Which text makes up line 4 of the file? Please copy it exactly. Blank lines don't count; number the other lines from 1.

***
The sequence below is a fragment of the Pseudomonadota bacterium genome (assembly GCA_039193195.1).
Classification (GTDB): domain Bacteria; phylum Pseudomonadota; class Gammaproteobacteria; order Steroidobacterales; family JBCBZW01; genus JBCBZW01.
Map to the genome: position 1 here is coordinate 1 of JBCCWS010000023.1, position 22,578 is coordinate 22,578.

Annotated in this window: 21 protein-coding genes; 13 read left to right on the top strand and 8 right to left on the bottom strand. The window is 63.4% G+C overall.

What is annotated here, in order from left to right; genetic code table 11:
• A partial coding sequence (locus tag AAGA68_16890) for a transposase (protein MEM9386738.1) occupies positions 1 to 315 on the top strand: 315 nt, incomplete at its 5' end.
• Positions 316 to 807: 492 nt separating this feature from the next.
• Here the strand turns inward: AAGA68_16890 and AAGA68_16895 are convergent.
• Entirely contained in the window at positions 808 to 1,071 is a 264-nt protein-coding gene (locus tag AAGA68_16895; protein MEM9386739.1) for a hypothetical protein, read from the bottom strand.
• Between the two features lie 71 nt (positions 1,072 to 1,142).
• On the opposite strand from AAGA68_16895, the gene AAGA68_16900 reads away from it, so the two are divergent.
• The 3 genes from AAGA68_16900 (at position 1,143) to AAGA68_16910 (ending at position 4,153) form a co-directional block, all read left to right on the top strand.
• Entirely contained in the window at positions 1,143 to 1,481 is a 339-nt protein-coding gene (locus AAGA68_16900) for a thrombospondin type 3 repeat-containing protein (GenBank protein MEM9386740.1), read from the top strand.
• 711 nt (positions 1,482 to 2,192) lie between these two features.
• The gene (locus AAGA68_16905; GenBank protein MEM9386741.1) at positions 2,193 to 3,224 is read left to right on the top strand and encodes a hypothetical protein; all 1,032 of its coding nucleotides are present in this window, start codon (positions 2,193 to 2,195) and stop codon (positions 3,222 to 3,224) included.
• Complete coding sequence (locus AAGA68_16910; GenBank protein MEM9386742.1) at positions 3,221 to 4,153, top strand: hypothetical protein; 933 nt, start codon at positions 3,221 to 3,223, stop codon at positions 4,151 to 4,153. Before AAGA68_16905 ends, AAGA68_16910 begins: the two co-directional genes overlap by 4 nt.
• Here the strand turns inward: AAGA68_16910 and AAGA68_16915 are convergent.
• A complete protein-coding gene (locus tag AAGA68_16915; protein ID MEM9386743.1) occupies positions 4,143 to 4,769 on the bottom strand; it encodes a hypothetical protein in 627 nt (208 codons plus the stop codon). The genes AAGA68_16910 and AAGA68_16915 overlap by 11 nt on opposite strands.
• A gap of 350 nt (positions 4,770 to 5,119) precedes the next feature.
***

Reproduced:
Annotated in this window: 21 protein-coding genes; 13 read left to right on the top strand and 8 right to left on the bottom strand. The window is 63.4% G+C overall.